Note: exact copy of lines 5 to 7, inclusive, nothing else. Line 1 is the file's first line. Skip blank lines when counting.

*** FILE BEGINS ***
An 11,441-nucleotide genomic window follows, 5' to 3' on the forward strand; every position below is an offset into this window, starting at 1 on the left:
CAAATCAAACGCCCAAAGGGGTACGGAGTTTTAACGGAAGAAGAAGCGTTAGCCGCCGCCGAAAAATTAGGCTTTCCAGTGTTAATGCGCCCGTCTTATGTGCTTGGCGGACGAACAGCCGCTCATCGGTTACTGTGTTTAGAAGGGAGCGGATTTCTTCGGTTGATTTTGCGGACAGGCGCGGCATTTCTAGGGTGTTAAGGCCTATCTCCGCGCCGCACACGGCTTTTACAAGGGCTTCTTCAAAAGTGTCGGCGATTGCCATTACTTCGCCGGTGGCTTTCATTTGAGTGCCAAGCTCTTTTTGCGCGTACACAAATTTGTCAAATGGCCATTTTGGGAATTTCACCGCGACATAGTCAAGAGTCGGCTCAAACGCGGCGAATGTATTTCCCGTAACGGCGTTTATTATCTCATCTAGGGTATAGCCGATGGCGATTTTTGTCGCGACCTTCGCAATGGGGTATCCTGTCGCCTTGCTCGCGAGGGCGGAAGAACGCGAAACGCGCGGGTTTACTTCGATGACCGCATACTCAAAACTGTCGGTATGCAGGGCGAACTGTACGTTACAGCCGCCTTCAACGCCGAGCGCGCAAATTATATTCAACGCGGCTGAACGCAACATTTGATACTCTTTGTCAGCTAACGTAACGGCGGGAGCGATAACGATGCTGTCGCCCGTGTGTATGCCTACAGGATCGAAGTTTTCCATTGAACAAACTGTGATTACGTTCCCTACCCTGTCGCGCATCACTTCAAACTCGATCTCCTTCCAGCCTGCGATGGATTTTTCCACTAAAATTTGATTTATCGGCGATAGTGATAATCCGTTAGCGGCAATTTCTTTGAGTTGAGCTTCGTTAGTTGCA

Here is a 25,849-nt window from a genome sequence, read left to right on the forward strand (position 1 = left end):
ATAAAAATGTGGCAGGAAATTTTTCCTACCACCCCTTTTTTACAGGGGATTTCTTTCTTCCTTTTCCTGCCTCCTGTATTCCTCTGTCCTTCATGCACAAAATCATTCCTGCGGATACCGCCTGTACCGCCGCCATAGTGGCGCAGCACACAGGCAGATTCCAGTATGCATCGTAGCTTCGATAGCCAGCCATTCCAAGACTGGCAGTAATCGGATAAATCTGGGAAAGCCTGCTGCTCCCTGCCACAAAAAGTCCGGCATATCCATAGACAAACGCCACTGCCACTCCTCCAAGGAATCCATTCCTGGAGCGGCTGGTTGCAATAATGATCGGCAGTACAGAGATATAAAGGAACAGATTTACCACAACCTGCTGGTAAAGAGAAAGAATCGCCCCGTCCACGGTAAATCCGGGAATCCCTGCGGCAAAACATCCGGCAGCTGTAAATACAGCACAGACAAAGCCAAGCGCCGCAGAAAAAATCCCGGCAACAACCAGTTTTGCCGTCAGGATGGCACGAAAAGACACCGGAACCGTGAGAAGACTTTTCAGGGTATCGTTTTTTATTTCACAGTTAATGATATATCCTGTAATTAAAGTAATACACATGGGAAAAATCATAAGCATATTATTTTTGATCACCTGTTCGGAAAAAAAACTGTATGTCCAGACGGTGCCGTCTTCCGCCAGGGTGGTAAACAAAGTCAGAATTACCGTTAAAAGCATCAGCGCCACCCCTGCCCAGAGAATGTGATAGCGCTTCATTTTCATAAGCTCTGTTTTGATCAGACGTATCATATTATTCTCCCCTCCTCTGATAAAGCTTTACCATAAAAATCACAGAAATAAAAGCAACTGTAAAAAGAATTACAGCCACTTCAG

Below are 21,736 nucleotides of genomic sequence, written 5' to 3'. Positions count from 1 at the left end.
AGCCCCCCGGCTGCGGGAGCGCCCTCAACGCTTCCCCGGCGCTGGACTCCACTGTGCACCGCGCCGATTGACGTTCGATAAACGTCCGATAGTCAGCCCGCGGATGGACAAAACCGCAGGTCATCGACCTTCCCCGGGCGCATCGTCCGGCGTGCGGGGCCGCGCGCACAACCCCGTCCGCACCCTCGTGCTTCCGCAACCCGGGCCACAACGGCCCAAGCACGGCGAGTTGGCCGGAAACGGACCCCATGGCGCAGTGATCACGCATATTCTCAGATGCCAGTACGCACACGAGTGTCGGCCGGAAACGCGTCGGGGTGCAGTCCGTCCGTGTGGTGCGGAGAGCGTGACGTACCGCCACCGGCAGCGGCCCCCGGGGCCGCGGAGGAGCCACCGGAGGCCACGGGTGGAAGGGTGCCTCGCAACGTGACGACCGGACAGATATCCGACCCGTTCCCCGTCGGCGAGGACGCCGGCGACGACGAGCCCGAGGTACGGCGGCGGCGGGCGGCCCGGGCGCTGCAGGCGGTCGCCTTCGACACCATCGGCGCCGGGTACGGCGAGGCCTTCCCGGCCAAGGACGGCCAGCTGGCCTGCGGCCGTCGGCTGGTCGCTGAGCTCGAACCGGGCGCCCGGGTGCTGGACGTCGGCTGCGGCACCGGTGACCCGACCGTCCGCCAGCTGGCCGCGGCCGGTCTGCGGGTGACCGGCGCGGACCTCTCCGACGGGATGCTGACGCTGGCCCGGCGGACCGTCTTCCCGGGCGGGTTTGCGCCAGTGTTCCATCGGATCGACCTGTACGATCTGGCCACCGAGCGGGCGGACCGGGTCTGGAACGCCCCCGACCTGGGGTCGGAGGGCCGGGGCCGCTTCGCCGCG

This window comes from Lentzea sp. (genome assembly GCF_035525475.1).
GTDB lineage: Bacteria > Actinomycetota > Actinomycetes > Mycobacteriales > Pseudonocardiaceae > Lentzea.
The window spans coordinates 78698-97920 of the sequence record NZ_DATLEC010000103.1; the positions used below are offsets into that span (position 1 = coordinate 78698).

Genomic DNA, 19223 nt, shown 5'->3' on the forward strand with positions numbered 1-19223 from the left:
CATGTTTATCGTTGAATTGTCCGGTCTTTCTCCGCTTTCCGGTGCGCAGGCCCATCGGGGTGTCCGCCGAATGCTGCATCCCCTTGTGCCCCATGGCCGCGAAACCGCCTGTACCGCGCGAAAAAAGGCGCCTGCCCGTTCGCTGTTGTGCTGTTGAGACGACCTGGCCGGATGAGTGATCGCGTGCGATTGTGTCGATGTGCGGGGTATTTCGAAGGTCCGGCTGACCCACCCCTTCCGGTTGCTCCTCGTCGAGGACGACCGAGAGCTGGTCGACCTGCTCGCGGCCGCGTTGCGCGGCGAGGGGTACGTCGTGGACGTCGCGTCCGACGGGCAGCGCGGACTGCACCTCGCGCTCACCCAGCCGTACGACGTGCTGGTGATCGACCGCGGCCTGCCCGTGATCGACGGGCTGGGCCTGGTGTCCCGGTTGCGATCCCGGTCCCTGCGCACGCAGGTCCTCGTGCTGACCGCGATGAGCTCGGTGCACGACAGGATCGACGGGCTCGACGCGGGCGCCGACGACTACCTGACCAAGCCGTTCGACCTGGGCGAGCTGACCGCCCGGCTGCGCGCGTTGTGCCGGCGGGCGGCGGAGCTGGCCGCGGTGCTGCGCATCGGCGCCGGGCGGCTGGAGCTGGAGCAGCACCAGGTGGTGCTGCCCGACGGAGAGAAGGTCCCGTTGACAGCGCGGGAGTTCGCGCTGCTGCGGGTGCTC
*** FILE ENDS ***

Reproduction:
Below are 21,736 nucleotides of genomic sequence, written 5' to 3'. Positions count from 1 at the left end.
AGCCCCCCGGCTGCGGGAGCGCCCTCAACGCTTCCCCGGCGCTGGACTCCACTGTGCACCGCGCCGATTGACGTTCGATAAACGTCCGATAGTCAGCCCGCGGATGGACAAAACCGCAGGTCATCGACCTTCCCCGGGCGCATCGTCCGGCGTGCGGGGCCGCGCGCACAACCCCGTCCGCACCCTCGTGCTTCCGCAACCCGGGCCACAACGGCCCAAGCACGGCGAGTTGGCCGGAAACGGACCCCATGGCGCAGTGATCACGCATATTCTCAGATGCCAGTACGCACACGAGTGTCGGCCGGAAACGCGTCGGGGTGCAGTCCGTCCGTGTGGTGCGGAGAGCGTGACGTACCGCCACCGGCAGCGGCCCCCGGGGCCGCGGAGGAGCCACCGGAGGCCACGGGTGGAAGGGTGCCTCGCAACGTGACGACCGGACAGATATCCGACCCGTTCCCCGTCGGCGAGGACGCCGGCGACGACGAGCCCGAGGTACGGCGGCGGCGGGCGGCCCGGGCGCTGCAGGCGGTCGCCTTCGACACCATCGGCGCCGGGTACGGCGAGGCCTTCCCGGCCAAGGACGGCCAGCTGGCCTGCGGCCGTCGGCTGGTCGCTGAGCTCGAACCGGGCGCCCGGGTGCTGGACGTCGGCTGCGGCACCGGTGACCCGACCGTCCGCCAGCTGGCCGCGGCCGGTCTGCGGGTGACCGGCGCGGACCTCTCCGACGGGATGCTGACGCTGGCCCGGCGGACCGTCTTCCCGGGCGGGTTTGCGCCAGTGTTCCATCGGATCGACCTGTACGATCTGGCCACCGAGCGGGCGGACCGGGTCTGGAACGCCCCCGACCTGGGGTCGGAGGGCCGGGGCCGCTTCGCCGCG

This window comes from Lentzea sp. (genome assembly GCF_035525475.1).